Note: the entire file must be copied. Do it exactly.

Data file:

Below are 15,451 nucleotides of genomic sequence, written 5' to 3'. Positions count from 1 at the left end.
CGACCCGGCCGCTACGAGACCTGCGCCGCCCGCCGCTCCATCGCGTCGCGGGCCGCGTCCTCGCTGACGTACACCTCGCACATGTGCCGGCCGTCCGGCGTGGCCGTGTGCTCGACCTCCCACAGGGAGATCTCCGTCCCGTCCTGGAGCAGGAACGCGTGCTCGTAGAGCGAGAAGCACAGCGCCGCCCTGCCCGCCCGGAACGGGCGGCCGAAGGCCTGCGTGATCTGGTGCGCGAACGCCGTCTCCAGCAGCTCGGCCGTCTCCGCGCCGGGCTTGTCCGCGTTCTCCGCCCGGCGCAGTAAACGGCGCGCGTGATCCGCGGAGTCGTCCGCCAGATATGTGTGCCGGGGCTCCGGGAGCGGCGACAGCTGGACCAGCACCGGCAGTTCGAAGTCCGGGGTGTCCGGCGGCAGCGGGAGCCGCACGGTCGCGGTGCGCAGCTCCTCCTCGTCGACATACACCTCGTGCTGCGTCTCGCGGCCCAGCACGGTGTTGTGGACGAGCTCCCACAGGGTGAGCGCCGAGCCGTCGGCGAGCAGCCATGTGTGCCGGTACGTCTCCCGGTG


Below are 15,451 nucleotides of genomic sequence, written 5' to 3'. Positions count from 1 at the left end.
CGACCCGGCCGCTACGAGACCTGCGCCGCCCGCCGCTCCATCGCGTCGCGGGCCGCGTCCTCGCTGACGTACACCTCGCACATGTGCCGGCCGTCCGGCGTGGCCGTGTGCTCGACCTCCCACAGGGAGATCTCCGTCCCGTCCTGGAGCAGGAACGCGTGCTCGTAGAGCGAGAAGCACAGCGCCGCCCTGCCCGCCCGGAACGGGCGGCCGAAGGCCTGCGTGATCTGGTGCGCGAACGCCGTCTCCAGCAGCTCGGCCGTCTCCGCGCCGGGCTTGTCCGCGTTCTCCGCCCGGCGCAGTAAACGGCGCGCGTGATCCGCGGAGTCGTCCGCCAGATATGTGTGCCGGGGCTCCGGGAGCGGCGACAGCTGGACCAGCACCGGCAGTTCGAAGTCCGGGGTGTCCGGCGGCAGCGGGAGCCGCACGGTCGCGGTGCGCAGCTCCTCCTCGTCGACATACACCTCGTGCTGCGTCTCGCGGCCCAGCACGGTGTTGTGGACGAGCTCCCACAGGGTGAGCGCCGAGCCGTCGGCGAGCAGCCATGTGTGCCGGTACGTCTCCCGGTG